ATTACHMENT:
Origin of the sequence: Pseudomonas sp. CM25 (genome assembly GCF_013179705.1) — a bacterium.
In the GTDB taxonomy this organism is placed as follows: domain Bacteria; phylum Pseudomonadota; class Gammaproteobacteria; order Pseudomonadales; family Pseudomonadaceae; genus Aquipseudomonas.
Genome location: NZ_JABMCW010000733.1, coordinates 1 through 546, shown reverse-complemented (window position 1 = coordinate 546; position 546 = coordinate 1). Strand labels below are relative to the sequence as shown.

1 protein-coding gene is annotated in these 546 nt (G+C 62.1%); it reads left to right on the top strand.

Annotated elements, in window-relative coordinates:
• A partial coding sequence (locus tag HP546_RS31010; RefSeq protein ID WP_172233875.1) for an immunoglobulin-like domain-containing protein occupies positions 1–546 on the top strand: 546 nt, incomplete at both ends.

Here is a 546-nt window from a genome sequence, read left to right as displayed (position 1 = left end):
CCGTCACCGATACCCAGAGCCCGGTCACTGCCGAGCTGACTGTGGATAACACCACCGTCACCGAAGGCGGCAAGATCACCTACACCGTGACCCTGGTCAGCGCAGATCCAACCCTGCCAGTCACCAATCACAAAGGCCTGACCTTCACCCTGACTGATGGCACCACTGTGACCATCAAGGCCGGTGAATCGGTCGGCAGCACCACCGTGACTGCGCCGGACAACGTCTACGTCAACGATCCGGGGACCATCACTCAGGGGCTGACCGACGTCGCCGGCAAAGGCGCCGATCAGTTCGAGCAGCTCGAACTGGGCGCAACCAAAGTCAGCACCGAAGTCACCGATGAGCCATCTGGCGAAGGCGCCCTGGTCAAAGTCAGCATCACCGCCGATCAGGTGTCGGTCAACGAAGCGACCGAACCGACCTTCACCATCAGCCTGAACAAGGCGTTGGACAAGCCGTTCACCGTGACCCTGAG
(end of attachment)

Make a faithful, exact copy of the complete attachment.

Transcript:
Origin of the sequence: Pseudomonas sp. CM25 (genome assembly GCF_013179705.1) — a bacterium.
In the GTDB taxonomy this organism is placed as follows: domain Bacteria; phylum Pseudomonadota; class Gammaproteobacteria; order Pseudomonadales; family Pseudomonadaceae; genus Aquipseudomonas.
Genome location: NZ_JABMCW010000733.1, coordinates 1 through 546, shown reverse-complemented (window position 1 = coordinate 546; position 546 = coordinate 1). Strand labels below are relative to the sequence as shown.

1 protein-coding gene is annotated in these 546 nt (G+C 62.1%); it reads left to right on the top strand.

Annotated elements, in window-relative coordinates:
• A partial coding sequence (locus tag HP546_RS31010; RefSeq protein ID WP_172233875.1) for an immunoglobulin-like domain-containing protein occupies positions 1–546 on the top strand: 546 nt, incomplete at both ends.

Here is a 546-nt window from a genome sequence, read left to right as displayed (position 1 = left end):
CCGTCACCGATACCCAGAGCCCGGTCACTGCCGAGCTGACTGTGGATAACACCACCGTCACCGAAGGCGGCAAGATCACCTACACCGTGACCCTGGTCAGCGCAGATCCAACCCTGCCAGTCACCAATCACAAAGGCCTGACCTTCACCCTGACTGATGGCACCACTGTGACCATCAAGGCCGGTGAATCGGTCGGCAGCACCACCGTGACTGCGCCGGACAACGTCTACGTCAACGATCCGGGGACCATCACTCAGGGGCTGACCGACGTCGCCGGCAAAGGCGCCGATCAGTTCGAGCAGCTCGAACTGGGCGCAACCAAAGTCAGCACCGAAGTCACCGATGAGCCATCTGGCGAAGGCGCCCTGGTCAAAGTCAGCATCACCGCCGATCAGGTGTCGGTCAACGAAGCGACCGAACCGACCTTCACCATCAGCCTGAACAAGGCGTTGGACAAGCCGTTCACCGTGACCCTGAG